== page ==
Sasha Jelan is a 2020/21 Dance/USA Archiving & Preservation Fellow. Phase 1 of her Fellowship ran from June-September 2020, and was hosted remotely by Viver Brasil. For Phase 2 in the summer of 2021, Sarah will travel to Los Angeles to continue her work with Viver Brasil. Read more about the Fellowship program here, and read Sasha’s bio here.
October 14, 2020
Entering the Dance/USA Archiving & Preservation Fellowship, I was very excited to travel to Los Angeles and work hands-on as an archivist with my host organization, Viver Brasil. Covid-19, however, had other plans and became the catalyst for a shift in archival practice as we know it. My practice became firmly rooted in the present and responded only to what was immediately available to me.
Sasha Jelan (right) learning about Viver Brasil on a call with the founder, Linda Yudin (left)
Transitioning from a hands-on approach to accepting a remote practice required a lot of communication and flexibility. During the initial meetings with Viver Brasil, I had the opportunity to gradually learn about the company and the types of records it produced. What I found most valuable, however, was the opportunity to learn about the founder of the company, Linda Yudin. I had the pleasure of getting to know her as an individual, learning what excites and frustrates her, the personal journey she took and how she organizes and manages the wealth of knowledge that is Viver Brasil, a Los Angeles-based dance company that honors Brazil’s African legacy through its engagement and education of Afro-Brazilian dance and music. As the archivist, these conversations ultimately fostered a well rounded understanding of the company and its founder.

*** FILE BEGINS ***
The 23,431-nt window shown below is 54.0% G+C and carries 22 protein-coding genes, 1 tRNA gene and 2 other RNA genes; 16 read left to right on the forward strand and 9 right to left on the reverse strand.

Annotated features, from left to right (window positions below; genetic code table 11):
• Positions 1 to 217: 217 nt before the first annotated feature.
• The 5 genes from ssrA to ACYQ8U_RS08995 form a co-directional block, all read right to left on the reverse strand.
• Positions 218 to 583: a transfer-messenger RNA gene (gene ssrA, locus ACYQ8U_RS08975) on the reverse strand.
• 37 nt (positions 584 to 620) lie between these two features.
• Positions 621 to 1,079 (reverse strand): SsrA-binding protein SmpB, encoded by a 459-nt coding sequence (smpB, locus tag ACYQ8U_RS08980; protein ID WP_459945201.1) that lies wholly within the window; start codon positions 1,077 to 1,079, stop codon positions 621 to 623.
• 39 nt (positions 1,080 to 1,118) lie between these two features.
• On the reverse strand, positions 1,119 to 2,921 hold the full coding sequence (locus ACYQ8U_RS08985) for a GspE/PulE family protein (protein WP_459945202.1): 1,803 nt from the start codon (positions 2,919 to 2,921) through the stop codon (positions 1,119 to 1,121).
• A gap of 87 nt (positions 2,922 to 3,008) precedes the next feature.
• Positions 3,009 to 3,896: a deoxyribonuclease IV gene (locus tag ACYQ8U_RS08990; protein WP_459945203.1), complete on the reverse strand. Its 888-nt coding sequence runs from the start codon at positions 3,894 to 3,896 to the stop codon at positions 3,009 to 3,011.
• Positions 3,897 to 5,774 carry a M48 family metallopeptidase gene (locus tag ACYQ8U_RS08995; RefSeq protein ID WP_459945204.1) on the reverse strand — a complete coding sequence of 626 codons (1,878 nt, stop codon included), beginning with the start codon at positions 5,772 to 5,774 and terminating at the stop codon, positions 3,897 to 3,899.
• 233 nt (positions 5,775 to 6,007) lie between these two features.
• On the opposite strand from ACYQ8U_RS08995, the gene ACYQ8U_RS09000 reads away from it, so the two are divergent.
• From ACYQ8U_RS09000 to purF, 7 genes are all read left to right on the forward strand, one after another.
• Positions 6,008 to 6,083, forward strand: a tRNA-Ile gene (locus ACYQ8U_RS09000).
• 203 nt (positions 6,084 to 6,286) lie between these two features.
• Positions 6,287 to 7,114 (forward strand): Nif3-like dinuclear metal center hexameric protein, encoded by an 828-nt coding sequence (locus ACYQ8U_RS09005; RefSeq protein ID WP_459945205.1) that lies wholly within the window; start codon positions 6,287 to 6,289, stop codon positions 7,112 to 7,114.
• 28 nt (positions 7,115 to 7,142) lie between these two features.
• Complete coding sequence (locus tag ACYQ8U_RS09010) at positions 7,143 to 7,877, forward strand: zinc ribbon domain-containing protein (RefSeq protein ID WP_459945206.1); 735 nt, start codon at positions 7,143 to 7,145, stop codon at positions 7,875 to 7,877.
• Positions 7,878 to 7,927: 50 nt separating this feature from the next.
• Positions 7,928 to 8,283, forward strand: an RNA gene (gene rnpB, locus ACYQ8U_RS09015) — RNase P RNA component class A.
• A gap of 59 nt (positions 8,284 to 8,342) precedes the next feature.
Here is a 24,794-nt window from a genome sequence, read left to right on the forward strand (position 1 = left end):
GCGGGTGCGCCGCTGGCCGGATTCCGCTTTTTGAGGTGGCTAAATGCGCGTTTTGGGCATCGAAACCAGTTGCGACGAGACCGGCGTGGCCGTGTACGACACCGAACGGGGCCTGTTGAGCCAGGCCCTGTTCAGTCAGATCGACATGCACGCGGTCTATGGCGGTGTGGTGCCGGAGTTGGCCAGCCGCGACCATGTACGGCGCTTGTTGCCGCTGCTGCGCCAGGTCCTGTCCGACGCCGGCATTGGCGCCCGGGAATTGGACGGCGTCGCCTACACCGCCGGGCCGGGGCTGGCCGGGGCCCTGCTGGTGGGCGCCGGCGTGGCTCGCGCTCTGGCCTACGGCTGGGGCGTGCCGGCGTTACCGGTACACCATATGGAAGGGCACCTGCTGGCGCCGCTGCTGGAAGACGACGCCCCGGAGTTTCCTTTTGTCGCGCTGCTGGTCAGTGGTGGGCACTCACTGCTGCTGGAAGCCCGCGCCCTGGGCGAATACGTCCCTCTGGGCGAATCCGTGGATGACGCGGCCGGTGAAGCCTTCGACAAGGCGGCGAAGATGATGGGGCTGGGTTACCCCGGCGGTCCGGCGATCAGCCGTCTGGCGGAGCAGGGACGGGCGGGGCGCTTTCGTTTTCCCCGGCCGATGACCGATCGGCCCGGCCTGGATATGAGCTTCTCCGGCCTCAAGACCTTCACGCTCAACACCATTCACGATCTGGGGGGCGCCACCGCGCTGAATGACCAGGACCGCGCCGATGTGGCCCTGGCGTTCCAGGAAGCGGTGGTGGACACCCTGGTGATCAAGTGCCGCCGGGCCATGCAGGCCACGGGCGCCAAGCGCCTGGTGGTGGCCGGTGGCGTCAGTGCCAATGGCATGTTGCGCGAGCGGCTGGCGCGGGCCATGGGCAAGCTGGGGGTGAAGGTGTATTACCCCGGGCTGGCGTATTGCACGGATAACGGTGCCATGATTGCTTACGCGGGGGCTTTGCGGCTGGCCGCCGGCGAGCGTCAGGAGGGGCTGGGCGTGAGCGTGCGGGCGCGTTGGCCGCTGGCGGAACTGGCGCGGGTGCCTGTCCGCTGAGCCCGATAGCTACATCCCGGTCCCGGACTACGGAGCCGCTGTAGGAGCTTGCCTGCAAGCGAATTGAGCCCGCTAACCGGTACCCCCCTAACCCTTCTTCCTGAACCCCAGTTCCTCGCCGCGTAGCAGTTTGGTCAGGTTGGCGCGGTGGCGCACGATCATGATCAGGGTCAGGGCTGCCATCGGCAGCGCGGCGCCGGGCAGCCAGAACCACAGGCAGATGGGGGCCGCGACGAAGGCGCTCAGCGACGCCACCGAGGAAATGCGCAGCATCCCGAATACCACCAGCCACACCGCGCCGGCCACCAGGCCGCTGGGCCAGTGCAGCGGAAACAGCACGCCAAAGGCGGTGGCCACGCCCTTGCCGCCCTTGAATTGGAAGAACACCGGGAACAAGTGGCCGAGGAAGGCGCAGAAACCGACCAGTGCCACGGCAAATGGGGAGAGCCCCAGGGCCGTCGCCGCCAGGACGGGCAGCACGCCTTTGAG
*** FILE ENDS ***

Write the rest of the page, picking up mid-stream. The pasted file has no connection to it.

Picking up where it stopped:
The experience challenged my thinking of what an archive is and how one can archive remotely. It also highlighted a crucial component of archiving: education. The main focus of our bi-weekly Zoom meetings was educating the Viver Brasil staff on archiving fundamentals A lot of my work consisted of tutorials, introducing archival theory and translating a lot of the archival jargon to more user friendly terminology. One of the tutorials outlined a general folder hierarchy I created for the company to organize their existing digital assets. This hierarchy followed a specific order and could be used in different areas of their collection. I also illustrated how to download and upload this hierarchy in a way that would retain its order on multiple platforms. As remote archival practice and the creation of born-digital materials become more prevalent, basic archival education will prove invaluable to smaller, independent community archives.
Linda Yudin and Sasha Jelan working on an inventory of audio files
The most challenging part of this experience has been how to encourage an archival practice, independent of an on-site archivist. My biggest concern was providing a broad enough framework that would foster confidence independent of having an archivist on staff. At the close of Phase 1, I created a few tutorials and templates for Viver Brasil to refer back to during the interim break. I am hoping that these will help guide some of their record keeping practices so that in Phase 2 the hands-on approach will be intuitive. Our goal for Phase 2 is to inventory, assess, and begin organizing the records in the physical archive, making accessible the wealth of information Viver Brasil has accumulated over the years.
Sasha Jelan and Linda Yudin viewing performance footage from Viver Brasil’s archive
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